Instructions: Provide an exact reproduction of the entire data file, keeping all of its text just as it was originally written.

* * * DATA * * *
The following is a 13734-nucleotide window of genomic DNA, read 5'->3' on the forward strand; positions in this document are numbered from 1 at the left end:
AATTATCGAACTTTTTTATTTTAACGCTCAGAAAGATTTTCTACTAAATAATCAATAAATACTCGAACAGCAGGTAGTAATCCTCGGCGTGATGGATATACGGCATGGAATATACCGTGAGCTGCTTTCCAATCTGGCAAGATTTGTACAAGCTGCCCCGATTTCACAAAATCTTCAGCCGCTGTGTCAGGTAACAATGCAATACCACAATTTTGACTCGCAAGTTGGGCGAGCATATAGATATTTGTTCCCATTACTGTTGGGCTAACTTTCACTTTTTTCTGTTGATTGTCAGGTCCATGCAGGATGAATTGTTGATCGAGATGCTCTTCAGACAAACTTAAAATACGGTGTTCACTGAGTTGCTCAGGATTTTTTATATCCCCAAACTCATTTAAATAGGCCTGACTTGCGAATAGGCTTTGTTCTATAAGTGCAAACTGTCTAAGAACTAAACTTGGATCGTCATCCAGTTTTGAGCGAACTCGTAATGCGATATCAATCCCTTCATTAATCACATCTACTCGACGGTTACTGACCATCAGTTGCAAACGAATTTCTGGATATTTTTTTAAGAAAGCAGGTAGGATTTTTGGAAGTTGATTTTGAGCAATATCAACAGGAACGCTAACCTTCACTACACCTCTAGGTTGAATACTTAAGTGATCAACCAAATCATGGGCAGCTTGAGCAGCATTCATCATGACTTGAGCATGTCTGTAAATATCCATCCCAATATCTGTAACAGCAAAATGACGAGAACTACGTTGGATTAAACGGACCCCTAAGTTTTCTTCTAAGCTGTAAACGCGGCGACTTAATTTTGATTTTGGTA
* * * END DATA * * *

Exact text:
The following is a 13734-nucleotide window of genomic DNA, read 5'->3' on the forward strand; positions in this document are numbered from 1 at the left end:
AATTATCGAACTTTTTTATTTTAACGCTCAGAAAGATTTTCTACTAAATAATCAATAAATACTCGAACAGCAGGTAGTAATCCTCGGCGTGATGGATATACGGCATGGAATATACCGTGAGCTGCTTTCCAATCTGGCAAGATTTGTACAAGCTGCCCCGATTTCACAAAATCTTCAGCCGCTGTGTCAGGTAACAATGCAATACCACAATTTTGACTCGCAAGTTGGGCGAGCATATAGATATTTGTTCCCATTACTGTTGGGCTAACTTTCACTTTTTTCTGTTGATTGTCAGGTCCATGCAGGATGAATTGTTGATCGAGATGCTCTTCAGACAAACTTAAAATACGGTGTTCACTGAGTTGCTCAGGATTTTTTATATCCCCAAACTCATTTAAATAGGCCTGACTTGCGAATAGGCTTTGTTCTATAAGTGCAAACTGTCTAAGAACTAAACTTGGATCGTCATCCAGTTTTGAGCGAACTCGTAATGCGATATCAATCCCTTCATTAATCACATCTACTCGACGGTTACTGACCATCAGTTGCAAACGAATTTCTGGATATTTTTTTAAGAAAGCAGGTAGGATTTTTGGAAGTTGATTTTGAGCAATATCAACAGGAACGCTAACCTTCACTACACCTCTAGGTTGAATACTTAAGTGATCAACCAAATCATGGGCAGCTTGAGCAGCATTCATCATGACTTGAGCATGTCTGTAAATATCCATCCCAATATCTGTAACAGCAAAATGACGAGAACTACGTTGGATTAAACGGACCCCTAAGTTTTCTTCTAAGCTGTAAACGCGGCGACTTAATTTTGATTTTGGTA